One of the most interesting discussions was how the artists felt about painting on the “Apartheid Wall” the gigantic separation between Israel and the West Bank. The dominant position was that by beautifying the wall with art – you make it acceptable, that instead of talking about how horrible it is, you devolve into discussions about the art. They want to retain the brutal nature of the wall, and not beautify it with art. An interesting counterpoint by Khaled Ajainia was that while life in the camps is brutal, it is important to embrace art and celebrate life.

Guest Post: Kim Garland on Scriptchat and Building a Twitter Community

I had the pleasure of meeting Kim Garland when I was in NYC for Independent Film Week in September. I was fascinated by how she and her Treefort group built a devoted community on twitter using regular Twitter chat sessions. She graciously agreed to write a post explaining their process – but in the process she provides great guidelines on building community.

Building a Dedicated (and Rocking) Twitter Community
By Kim Garland

Sometimes the real action is happening in the peanut gallery. There’s the main show on stage, carefully planned and rehearsed, and then there’s that wild bunch in the crowd, landing more jokes than the paid performers. I’ve always been partial to the rebellious, high-spirited nature of a good peanut gallery, and that’s where the Twitter community called Scriptchat began.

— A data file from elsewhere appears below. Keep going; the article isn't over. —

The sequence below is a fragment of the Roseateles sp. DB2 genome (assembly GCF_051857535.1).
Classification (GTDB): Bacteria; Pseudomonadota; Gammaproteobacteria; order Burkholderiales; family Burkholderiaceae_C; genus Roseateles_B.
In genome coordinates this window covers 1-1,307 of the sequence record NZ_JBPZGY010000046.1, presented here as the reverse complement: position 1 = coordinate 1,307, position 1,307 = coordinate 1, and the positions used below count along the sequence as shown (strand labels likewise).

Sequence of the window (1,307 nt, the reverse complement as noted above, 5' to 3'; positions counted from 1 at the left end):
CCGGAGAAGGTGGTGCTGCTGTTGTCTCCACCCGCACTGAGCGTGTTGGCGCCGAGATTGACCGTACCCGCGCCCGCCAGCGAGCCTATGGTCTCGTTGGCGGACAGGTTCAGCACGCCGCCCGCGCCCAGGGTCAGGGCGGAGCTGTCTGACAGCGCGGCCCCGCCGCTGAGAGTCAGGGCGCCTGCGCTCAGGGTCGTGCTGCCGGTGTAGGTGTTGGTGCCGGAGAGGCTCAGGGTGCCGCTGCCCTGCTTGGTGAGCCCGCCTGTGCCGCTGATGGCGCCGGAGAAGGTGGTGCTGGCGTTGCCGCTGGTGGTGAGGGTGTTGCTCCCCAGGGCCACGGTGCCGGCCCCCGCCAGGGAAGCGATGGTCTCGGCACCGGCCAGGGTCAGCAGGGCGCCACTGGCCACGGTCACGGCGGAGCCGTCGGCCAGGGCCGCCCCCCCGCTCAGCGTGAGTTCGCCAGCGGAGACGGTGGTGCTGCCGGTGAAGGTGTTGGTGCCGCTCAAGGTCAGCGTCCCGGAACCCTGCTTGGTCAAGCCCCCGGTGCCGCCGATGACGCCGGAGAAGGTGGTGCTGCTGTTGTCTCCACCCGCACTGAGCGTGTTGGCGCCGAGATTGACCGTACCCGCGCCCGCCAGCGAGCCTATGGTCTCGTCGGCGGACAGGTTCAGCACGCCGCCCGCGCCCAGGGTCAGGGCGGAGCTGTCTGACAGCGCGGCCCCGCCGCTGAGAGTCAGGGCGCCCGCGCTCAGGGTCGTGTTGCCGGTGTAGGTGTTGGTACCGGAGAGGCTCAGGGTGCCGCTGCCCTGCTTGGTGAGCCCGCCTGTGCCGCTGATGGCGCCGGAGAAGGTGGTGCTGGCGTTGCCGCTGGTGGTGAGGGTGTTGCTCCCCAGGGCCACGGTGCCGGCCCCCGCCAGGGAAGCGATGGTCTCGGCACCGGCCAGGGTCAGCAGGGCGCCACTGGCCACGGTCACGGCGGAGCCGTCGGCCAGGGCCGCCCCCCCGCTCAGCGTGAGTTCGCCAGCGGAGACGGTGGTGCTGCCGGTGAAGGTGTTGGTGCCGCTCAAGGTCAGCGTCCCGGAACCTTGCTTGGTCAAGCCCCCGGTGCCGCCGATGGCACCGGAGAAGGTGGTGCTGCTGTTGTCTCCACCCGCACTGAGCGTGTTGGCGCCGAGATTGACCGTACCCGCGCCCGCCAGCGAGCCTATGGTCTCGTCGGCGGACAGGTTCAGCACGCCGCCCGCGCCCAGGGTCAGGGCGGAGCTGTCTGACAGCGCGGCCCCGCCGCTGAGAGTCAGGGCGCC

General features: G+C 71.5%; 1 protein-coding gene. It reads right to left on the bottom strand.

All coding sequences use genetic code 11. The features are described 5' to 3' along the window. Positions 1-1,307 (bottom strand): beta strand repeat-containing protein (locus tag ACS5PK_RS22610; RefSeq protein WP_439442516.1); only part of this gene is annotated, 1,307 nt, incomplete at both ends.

A year ago, a few screenwriters and I popped into a Twitter chat for writers. We found it to be entertaining, and a cool way to talk craft, but quickly realized the chat was geared to Fiction writers – a fine form but not the one we were obsessing about – and we started bellyaching to each other about how we didn’t have a chat of our own.

In the time it takes to type 140 characters, the idea for #scriptchat was born, and by the next week we were hosting our own chat.
Continue reading →

Atlanta TOTBO Workshop with Sheri Candler!

I’m heading to Atlanta, GA to do a Think Outside the Box Office Workshop presented by the Atlanta Film Festival 365 and Push Push Theater November 12, 13th and 14th. Sheri Candler will be coming out to give presentations on personal branding, social media and crowdfunding!

This will be the first TOTBO workshop in the South and I’m looking forward to meeting new filmmakers as well as potential Producer’s of Marketing and Distribution (PMDs). Lots of networking opportunities for attendees – the weekend starts Friday night with a cocktail reception and on Saturday night there will be a networking happy hour. For more information about the workshops go to the TOTBO website.

In addition – I’ll be doing presentations Georgia State University on Friday and on Monday I travel to Western Kentucky University.